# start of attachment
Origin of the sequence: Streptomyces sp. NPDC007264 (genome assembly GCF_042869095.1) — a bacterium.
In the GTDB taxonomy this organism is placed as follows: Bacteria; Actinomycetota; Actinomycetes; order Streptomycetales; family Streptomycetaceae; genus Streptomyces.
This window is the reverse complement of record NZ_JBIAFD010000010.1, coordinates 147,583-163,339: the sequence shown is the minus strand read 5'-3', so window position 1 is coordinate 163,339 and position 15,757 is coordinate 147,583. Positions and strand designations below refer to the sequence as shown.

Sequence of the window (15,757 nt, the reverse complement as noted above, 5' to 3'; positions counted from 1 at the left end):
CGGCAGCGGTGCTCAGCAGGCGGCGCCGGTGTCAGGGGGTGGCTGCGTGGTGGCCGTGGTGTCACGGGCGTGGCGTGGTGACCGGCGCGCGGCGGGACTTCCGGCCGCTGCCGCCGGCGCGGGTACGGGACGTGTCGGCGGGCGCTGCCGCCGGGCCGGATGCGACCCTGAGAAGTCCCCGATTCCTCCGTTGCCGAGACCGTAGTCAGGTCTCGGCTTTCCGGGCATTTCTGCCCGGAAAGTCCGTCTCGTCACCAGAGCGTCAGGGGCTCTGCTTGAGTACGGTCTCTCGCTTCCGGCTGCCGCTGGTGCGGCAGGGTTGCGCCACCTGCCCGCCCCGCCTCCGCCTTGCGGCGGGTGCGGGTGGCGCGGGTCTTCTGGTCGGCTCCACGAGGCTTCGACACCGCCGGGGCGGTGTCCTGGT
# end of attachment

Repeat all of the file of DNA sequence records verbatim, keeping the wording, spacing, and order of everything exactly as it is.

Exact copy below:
Origin of the sequence: Streptomyces sp. NPDC007264 (genome assembly GCF_042869095.1) — a bacterium.
In the GTDB taxonomy this organism is placed as follows: Bacteria; Actinomycetota; Actinomycetes; order Streptomycetales; family Streptomycetaceae; genus Streptomyces.
This window is the reverse complement of record NZ_JBIAFD010000010.1, coordinates 147,583-163,339: the sequence shown is the minus strand read 5'-3', so window position 1 is coordinate 163,339 and position 15,757 is coordinate 147,583. Positions and strand designations below refer to the sequence as shown.

Sequence of the window (15,757 nt, the reverse complement as noted above, 5' to 3'; positions counted from 1 at the left end):
CGGCAGCGGTGCTCAGCAGGCGGCGCCGGTGTCAGGGGGTGGCTGCGTGGTGGCCGTGGTGTCACGGGCGTGGCGTGGTGACCGGCGCGCGGCGGGACTTCCGGCCGCTGCCGCCGGCGCGGGTACGGGACGTGTCGGCGGGCGCTGCCGCCGGGCCGGATGCGACCCTGAGAAGTCCCCGATTCCTCCGTTGCCGAGACCGTAGTCAGGTCTCGGCTTTCCGGGCATTTCTGCCCGGAAAGTCCGTCTCGTCACCAGAGCGTCAGGGGCTCTGCTTGAGTACGGTCTCTCGCTTCCGGCTGCCGCTGGTGCGGCAGGGTTGCGCCACCTGCCCGCCCCGCCTCCGCCTTGCGGCGGGTGCGGGTGGCGCGGGTCTTCTGGTCGGCTCCACGAGGCTTCGACACCGCCGGGGCGGTGTCCTGGT